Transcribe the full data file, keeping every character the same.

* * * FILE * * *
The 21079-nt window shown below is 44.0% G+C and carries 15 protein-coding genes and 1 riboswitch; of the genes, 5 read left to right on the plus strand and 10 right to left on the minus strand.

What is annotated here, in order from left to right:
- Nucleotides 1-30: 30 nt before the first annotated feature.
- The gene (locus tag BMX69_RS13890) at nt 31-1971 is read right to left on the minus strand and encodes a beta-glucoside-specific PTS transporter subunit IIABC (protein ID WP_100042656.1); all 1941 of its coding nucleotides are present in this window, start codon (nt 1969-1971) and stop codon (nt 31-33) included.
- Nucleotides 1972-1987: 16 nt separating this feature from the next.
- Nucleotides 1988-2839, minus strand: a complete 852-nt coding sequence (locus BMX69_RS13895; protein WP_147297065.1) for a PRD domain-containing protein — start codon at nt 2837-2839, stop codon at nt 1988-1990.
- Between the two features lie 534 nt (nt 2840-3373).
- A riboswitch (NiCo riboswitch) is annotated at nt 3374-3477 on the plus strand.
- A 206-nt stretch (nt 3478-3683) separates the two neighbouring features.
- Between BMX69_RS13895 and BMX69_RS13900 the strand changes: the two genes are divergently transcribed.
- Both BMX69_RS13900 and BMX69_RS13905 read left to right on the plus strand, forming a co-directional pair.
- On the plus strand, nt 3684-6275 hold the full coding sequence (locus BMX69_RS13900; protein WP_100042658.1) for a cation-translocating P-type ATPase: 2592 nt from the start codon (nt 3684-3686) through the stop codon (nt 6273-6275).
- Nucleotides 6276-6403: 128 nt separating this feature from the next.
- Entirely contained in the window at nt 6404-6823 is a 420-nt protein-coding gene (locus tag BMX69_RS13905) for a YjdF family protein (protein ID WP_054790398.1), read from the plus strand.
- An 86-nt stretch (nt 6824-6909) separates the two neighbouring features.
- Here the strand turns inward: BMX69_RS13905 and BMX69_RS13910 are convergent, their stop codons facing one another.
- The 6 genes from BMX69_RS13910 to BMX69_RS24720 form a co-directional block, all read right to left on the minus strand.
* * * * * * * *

The 21079-nt window shown below is 44.0% G+C and carries 15 protein-coding genes and 1 riboswitch; of the genes, 5 read left to right on the plus strand and 10 right to left on the minus strand.

What is annotated here, in order from left to right:
- Nucleotides 1-30: 30 nt before the first annotated feature.
- The gene (locus tag BMX69_RS13890) at nt 31-1971 is read right to left on the minus strand and encodes a beta-glucoside-specific PTS transporter subunit IIABC (protein ID WP_100042656.1); all 1941 of its coding nucleotides are present in this window, start codon (nt 1969-1971) and stop codon (nt 31-33) included.
- Nucleotides 1972-1987: 16 nt separating this feature from the next.
- Nucleotides 1988-2839, minus strand: a complete 852-nt coding sequence (locus BMX69_RS13895; protein WP_147297065.1) for a PRD domain-containing protein — start codon at nt 2837-2839, stop codon at nt 1988-1990.
- Between the two features lie 534 nt (nt 2840-3373).
- A riboswitch (NiCo riboswitch) is annotated at nt 3374-3477 on the plus strand.
- A 206-nt stretch (nt 3478-3683) separates the two neighbouring features.
- Between BMX69_RS13895 and BMX69_RS13900 the strand changes: the two genes are divergently transcribed.
- Both BMX69_RS13900 and BMX69_RS13905 read left to right on the plus strand, forming a co-directional pair.
- On the plus strand, nt 3684-6275 hold the full coding sequence (locus BMX69_RS13900; protein WP_100042658.1) for a cation-translocating P-type ATPase: 2592 nt from the start codon (nt 3684-3686) through the stop codon (nt 6273-6275).
- Nucleotides 6276-6403: 128 nt separating this feature from the next.
- Entirely contained in the window at nt 6404-6823 is a 420-nt protein-coding gene (locus tag BMX69_RS13905) for a YjdF family protein (protein ID WP_054790398.1), read from the plus strand.
- An 86-nt stretch (nt 6824-6909) separates the two neighbouring features.
- Here the strand turns inward: BMX69_RS13905 and BMX69_RS13910 are convergent, their stop codons facing one another.
- The 6 genes from BMX69_RS13910 to BMX69_RS24720 form a co-directional block, all read right to left on the minus strand.